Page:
The District of Columbia Democratic Party is formally endorsing a measure to decriminalize a wide range of psychedelics such as psilocybin and ayahuasca that’s on the ballot in the nation’s capital.
During a general body meeting last week, the chief petitioner of Decriminalize Nature D.C. gave a presentation on Initiative 81, and delegates then discussed the measure before agreeing to endorse it in a 23-10 vote.
Under the measure, possession and use of entheogenic plants and fungi would be among the district’s lowest law enforcement priorities. If voters approve it in November, D.C. will become the fourth jurisdiction in the U.S. to have enacted the policy change.
“Following a robust discussion between members of our organization and representatives from the Campaign to Decriminalize Nature DC, our Party passed a resolution in support of Initiative 81,” D.C. Democratic Party Chairman Charles Wilson said in a press release. “This initiative can help people struggling from mental illness and other afflictions who have found healing through entheogenic medicines, while moving us closer to ending the War on Drugs.”
Read the full press release from the DC Democratic Party on the resolution in support of Initiative 81 here: https://t.co/fGMwV3mqcW
— DecrimNatureDC (@DecrimNatureDC) October 3, 2020
The psychedelics reform movement has spread rapidly across the country since Denver became the first city to decriminalize psilocybin mushrooms last year.
Decriminalize Nature D.C. Chair Melissa Lavasani, who led the presentation to the body, said the group’s measure “will help ensure that those benefiting from entheogenic plants and fungi are not law enforcement targets.”
“As the proposer of Initiative 81, I would also like to personally thank the D.C. Democratic Party for standing up for residents across DC who currently fear arrest or investigation for using plant medicines that can help treat depression, anxiety and addiction,” she said.
With this endorsement, the party is aligning itself with the majority of Washington, D.C. residents who favor the proposal, according to recent polling. In fact, three-in-five voters in the district are in favor of the initiative.
D.C.’s Board of Elections officially announced that the psychedelics reform measure qualified for the November ballot in August.
Decriminalize Nature D.C. turned in their signatures in July following an intensive petitioning process that saw reform advocates from across the country fly in to the nation’s capital to offer assistance. The campaign needed 24,835 valid signatures from registered voters to qualify the measure and they turned in about 35,000 raw submissions.
But despite positive polling, the campaign still has its work cut out for it when it comes to educating voters about the ballot. In a press release last week, the group noted that, in some wards across the district, the initiative is the only item on the back of the ballot, which could jeopardize some votes if they don’t raise awareness.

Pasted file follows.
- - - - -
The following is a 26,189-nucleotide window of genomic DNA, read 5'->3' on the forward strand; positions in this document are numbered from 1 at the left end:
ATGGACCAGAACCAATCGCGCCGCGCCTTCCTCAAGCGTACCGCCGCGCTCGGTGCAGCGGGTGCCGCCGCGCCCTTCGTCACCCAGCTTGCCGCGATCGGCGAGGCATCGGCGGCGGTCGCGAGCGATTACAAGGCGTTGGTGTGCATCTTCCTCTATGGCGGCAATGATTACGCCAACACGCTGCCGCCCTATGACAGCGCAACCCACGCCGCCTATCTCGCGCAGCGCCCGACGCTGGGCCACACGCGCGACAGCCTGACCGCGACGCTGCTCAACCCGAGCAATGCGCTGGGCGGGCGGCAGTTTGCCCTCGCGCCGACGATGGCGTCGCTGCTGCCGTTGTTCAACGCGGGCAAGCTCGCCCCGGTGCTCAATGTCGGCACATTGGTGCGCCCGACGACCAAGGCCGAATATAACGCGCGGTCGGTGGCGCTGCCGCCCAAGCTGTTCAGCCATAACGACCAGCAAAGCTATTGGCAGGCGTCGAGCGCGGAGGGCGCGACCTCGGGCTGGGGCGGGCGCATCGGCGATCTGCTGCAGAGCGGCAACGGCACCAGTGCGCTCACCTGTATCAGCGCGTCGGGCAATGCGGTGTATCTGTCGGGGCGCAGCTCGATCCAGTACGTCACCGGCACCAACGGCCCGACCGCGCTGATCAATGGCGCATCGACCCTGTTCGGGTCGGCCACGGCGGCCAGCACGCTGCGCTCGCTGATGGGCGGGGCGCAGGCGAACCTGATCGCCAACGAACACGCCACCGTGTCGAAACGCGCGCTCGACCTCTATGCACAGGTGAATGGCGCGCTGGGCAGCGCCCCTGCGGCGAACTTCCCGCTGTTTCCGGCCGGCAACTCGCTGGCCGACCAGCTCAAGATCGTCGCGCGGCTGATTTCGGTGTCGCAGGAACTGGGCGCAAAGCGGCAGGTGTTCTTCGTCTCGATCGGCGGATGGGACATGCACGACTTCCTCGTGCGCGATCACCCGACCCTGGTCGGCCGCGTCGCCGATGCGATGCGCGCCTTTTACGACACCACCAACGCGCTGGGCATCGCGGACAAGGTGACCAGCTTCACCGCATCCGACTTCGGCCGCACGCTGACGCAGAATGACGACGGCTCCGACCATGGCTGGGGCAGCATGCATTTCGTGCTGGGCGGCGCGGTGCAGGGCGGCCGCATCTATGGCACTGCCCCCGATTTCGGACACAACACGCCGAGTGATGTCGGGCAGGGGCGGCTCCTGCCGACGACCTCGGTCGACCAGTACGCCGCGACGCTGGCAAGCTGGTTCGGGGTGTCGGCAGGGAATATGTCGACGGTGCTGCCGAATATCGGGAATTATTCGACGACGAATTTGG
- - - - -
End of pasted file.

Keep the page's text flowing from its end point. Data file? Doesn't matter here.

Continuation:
“Flip your ballot to the back to vote Yes on Initiative 81,” Lavasani said. “Plant medicines helped save my life. Every DC voter should have the opportunity to vote on Initiative 81 which would make a real difference in the lives of residents across the District and help end part of the destructive war on drugs.”
On the other side of the country in Oregon, a ballot initiative to legalize psilocybin for therapeutic purposes has also received some key endorsements. The Oregon Democratic Party backed the proposal last month as well as a separate measure to decriminalize possession of all drugs that’s also going before voters.
Rep. Earl Blumenauer (D-OR) told Marijuana Moment in January that he was in favor of the psilocybin reform proposal and that he would be working to boost the campaign as the election approaches. In August, he wrote in an email blast that passing the measure is necessary “because it tackles an important issue in our community, mental health, and it does so in an innovative and responsible way.”
Separately, the Vermont Democratic Party adopted a platform last month that calls for bold drug policy reforms, including legalizing marijuana sales, promoting equity in the cannabis industry and decriminalizing possession of all currently illicit substances.
But while state party officials appear to be increasingly on board with these reforms, the Democratic National Committee’s platform committee earlier this year rejected an amendment that would’ve added cannabis legalization as a 2020 party plank.
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